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When electronic trading is better than an AI job at Meta

If you're a computer science student with a focus on artificial intelligence and natural language processing (NLP), then working for Meta's NLP teams in Menlo Park might seem like the manifestation of your dreams. Andrew Mao thought so, before discovering a latent passion for market microstructure. Now he works as a quant in electronic trading instead. 

"At Meta I worked on an NLP research team," says Mao. "I was building some tools to help develop language models for things like summarizing meetings. We were taking texts and transcripts from conversations and using AI to generate concise summaries and answer questions."

Mao studied computer science at Maryland University and focused on AI. His moment at Meta was in 2021, when he spent three months interning for the social media firm at the height of the pandemic. Instead of joining Meta full time, though, Mao took a completely different job as a quantitative software developer at electronic trading firm DRW in Chicago after graduation.  He knew what he was getting into, having also interned at DRW the previous year. His job at DRW doesn't have anything to do NLP, or even with AI, but Mao says that's fine: his current role is more stimulating than his AI work at Meta.

"I work on strategic systems that provide the brains for the trading systems," he says of his work at DRW. "It's about the quantitative logic based on the risk and pricing calculations behind the trades.  Most of my work is done in Python." 

To do his job, Mao says you need to know "quite a bit about trading." You also need an enthusiasm for market microstructure, which Mao describes as, "the study and behavior of markets when you zoom in closely at very short time scales," he says. Those time scales are milliseconds (a thousandth of a second) and below. "They're well below human reaction time," says Mao. "We look at everything that can be observed in the market when it comes to the interactions between different orders on a localized basis, and to large scale macroeconomic events.  There's a lot of mathematical theory behind risk calculations and options pricing."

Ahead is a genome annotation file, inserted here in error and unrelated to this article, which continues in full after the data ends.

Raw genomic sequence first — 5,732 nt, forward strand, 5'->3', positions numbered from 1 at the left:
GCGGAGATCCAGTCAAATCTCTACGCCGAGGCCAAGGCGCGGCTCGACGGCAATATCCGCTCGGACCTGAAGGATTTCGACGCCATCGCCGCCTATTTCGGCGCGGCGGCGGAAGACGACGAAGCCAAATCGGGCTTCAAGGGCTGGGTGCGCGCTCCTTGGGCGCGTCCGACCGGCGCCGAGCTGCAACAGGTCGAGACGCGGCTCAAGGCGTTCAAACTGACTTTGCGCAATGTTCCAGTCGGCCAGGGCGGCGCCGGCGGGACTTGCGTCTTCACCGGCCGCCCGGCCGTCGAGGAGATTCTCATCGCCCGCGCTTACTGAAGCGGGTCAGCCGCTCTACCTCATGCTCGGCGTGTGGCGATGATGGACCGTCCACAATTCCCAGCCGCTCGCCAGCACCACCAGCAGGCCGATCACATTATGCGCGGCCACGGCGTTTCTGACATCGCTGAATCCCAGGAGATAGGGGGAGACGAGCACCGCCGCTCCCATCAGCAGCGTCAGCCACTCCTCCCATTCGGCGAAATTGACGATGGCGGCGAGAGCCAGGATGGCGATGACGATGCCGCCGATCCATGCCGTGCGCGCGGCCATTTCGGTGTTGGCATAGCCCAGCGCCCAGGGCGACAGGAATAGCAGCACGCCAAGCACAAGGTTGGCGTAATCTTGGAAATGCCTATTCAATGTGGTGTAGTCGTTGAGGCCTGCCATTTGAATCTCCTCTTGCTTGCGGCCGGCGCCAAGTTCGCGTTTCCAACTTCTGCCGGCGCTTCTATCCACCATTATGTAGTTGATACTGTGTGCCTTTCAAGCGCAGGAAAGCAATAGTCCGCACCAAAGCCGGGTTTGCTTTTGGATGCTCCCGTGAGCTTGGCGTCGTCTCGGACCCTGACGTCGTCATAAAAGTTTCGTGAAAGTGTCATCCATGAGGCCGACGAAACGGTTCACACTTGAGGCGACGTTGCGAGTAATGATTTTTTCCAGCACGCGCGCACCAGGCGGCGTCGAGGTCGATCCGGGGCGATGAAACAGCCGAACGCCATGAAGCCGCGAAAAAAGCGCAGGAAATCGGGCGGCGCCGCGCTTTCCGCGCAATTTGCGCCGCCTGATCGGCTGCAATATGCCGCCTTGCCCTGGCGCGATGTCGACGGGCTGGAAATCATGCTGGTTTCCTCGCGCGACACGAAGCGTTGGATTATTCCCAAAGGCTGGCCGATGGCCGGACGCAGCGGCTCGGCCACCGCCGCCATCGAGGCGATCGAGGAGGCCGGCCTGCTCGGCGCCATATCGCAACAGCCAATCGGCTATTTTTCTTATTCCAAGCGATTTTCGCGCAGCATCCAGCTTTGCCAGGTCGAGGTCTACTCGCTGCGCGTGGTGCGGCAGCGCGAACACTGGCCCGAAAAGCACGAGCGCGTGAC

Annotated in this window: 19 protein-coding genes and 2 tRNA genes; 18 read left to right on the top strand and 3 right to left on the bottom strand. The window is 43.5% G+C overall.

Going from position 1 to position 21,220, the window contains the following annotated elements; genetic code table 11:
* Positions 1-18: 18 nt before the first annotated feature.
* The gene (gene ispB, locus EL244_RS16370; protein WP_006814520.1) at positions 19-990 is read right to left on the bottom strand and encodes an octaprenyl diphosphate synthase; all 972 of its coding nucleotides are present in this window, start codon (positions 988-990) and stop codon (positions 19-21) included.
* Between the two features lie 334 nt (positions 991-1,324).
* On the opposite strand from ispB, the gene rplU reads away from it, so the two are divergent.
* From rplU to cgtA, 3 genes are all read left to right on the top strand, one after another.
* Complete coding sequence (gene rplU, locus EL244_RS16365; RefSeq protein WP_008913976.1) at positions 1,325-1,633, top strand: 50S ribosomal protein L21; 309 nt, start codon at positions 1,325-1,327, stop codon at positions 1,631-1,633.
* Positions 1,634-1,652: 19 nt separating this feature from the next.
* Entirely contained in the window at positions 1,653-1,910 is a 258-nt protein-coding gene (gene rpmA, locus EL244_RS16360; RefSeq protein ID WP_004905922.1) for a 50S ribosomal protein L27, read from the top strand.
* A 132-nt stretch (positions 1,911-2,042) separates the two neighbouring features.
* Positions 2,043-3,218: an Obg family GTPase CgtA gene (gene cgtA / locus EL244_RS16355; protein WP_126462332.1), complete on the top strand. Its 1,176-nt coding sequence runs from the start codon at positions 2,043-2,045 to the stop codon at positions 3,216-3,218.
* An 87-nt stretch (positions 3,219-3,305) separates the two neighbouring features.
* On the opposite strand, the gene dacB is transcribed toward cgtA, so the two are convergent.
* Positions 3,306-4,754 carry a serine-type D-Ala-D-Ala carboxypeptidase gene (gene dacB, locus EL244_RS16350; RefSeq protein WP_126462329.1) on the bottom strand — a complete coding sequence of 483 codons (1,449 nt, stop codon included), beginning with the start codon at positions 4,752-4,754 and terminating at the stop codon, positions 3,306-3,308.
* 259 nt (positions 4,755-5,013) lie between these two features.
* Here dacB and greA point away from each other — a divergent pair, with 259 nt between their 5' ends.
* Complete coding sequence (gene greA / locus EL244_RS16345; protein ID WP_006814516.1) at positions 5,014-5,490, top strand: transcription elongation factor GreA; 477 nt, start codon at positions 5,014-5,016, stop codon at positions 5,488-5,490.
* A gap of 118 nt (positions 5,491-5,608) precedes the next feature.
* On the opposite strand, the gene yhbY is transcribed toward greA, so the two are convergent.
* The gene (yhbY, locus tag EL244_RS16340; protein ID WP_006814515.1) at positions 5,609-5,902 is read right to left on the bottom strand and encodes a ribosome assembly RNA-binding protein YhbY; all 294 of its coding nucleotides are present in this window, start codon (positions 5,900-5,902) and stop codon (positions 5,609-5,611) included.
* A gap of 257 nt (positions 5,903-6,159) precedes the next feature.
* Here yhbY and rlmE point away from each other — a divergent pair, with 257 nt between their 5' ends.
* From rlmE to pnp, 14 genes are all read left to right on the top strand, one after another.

DRW has over 100 traders in Chicago; Mao and his quant engineering colleagues work alongside them. "I've spent time sitting next to them on the floor and discussing their needs," he says. "The traders are the end users."

This is where working in electronic trading at DRW also differs considerably to working in AI at Meta. At Meta, Mao says much of the work during his internship was research-focused, designed for nebulous end users, and was never deployed to production. "Here, there are much tighter feedback loops," says Mao. "We deliver things to the end users and can see the outcome. It's driven by the markets and is very fast-paced."

Before settling on electronic trading, Mao also spent time interning in the defense industry, but he says this was equally unfulfilling. "Most of the interesting work in defense requires security clearance and as most of us interns didn't have that, we didn't get to work on any of the interesting projects," he says. "Instead, we were siloed into pet projects with little chance of making it into the real world."  

When he's not building electronic pricing models, Mao is climbing mountains. "I've climbed at both Devil's Lake and Governor Dodge in Wisconsin," he says. "Climbing is quite similar to the work that I do as an engineer - the different route up a mountain are a kinetic version of problem-solving. This is probably why there are a lot of engineers in the climbing community."

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AUTHORSarah Butcher Global Editor

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